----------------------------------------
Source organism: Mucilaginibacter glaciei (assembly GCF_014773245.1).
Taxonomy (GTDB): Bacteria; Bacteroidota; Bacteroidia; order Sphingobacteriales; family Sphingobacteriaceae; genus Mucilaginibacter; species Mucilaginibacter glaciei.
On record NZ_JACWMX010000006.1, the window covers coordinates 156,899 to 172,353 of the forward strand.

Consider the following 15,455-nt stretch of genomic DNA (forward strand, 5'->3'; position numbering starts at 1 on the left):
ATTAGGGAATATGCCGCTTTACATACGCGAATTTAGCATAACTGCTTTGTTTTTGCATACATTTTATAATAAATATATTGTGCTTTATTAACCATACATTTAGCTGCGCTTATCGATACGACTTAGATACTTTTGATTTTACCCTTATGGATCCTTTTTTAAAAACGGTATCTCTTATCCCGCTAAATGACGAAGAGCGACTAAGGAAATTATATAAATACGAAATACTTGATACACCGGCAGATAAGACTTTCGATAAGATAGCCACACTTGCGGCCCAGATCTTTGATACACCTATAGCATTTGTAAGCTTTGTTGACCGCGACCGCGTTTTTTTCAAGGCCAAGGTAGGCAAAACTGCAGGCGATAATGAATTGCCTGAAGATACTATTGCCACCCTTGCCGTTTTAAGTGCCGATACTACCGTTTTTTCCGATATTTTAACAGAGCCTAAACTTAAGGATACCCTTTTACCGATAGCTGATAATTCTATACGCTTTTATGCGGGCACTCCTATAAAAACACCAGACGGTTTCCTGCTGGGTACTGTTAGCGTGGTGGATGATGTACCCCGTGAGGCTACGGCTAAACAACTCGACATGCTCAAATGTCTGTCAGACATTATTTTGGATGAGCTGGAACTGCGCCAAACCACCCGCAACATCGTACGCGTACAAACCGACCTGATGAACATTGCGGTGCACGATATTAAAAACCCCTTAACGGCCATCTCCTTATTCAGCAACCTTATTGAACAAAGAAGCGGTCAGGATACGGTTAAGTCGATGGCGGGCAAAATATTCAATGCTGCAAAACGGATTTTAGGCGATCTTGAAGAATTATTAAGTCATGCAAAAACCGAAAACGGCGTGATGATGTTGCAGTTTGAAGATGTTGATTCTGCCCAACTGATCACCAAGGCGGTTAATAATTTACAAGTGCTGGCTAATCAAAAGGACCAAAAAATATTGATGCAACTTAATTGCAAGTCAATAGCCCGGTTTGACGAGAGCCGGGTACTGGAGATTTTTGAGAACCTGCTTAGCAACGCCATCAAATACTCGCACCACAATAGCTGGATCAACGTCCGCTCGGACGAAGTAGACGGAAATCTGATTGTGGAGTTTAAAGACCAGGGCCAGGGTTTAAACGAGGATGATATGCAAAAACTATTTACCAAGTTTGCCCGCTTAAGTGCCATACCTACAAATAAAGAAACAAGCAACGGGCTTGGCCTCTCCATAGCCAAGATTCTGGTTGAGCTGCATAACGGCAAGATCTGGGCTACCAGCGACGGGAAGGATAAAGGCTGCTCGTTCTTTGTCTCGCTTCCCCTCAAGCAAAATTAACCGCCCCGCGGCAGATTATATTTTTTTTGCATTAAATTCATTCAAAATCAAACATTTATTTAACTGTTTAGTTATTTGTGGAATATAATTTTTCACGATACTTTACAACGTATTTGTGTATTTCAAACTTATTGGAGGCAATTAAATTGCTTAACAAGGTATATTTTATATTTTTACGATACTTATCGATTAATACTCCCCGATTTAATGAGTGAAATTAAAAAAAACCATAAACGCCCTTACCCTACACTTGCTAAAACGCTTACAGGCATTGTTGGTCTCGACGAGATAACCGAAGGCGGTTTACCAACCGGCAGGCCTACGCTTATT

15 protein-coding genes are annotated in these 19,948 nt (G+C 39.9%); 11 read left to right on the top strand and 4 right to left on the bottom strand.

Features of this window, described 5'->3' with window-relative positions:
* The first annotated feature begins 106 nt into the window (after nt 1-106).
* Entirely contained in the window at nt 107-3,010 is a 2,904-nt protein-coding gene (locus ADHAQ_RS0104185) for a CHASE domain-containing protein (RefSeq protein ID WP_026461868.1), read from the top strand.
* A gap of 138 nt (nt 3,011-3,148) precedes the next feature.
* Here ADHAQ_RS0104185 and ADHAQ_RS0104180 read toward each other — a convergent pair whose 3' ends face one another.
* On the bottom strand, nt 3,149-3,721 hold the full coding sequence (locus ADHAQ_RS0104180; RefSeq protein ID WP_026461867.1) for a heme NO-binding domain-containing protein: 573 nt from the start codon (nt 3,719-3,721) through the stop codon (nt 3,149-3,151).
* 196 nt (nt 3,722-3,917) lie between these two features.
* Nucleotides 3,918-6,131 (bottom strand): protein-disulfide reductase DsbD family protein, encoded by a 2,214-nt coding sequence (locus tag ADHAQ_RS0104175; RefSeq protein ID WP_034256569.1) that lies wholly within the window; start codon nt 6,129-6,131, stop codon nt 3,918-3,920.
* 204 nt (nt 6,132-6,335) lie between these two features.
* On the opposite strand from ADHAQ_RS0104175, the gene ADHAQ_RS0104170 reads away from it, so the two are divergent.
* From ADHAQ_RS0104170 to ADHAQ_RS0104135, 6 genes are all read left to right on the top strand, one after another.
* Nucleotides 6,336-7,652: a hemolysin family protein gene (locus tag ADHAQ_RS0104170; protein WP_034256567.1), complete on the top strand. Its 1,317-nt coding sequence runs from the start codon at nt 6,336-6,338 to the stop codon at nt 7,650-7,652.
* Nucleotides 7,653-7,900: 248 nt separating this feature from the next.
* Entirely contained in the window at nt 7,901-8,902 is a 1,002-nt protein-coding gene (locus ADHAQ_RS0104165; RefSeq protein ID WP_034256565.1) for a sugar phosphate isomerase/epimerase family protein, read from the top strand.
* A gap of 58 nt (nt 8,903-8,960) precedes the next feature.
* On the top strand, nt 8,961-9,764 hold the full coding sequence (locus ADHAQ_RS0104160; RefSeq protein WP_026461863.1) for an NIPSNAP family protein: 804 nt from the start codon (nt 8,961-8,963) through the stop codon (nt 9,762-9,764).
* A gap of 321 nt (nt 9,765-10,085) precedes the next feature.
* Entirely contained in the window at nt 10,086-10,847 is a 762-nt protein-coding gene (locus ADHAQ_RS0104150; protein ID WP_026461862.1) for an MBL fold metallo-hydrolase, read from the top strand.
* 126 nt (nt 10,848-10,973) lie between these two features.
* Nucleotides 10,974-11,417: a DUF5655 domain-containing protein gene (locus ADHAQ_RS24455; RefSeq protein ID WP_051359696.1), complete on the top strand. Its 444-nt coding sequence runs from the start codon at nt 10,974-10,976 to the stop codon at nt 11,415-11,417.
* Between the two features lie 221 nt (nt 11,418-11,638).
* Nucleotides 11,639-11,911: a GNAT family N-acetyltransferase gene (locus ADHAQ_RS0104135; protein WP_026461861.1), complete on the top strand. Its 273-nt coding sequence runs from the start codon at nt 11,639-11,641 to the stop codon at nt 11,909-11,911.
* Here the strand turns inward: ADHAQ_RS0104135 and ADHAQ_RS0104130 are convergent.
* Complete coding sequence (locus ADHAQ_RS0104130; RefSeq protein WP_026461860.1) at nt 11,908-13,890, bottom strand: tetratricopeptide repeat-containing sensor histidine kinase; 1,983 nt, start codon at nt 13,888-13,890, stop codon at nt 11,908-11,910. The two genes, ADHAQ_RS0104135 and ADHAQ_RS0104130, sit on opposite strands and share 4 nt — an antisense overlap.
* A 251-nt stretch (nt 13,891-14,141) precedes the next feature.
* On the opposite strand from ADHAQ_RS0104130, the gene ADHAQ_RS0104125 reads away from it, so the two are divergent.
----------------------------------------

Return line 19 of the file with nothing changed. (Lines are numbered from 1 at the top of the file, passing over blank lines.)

* Nucleotides 7,653-7,900: 248 nt separating this feature from the next.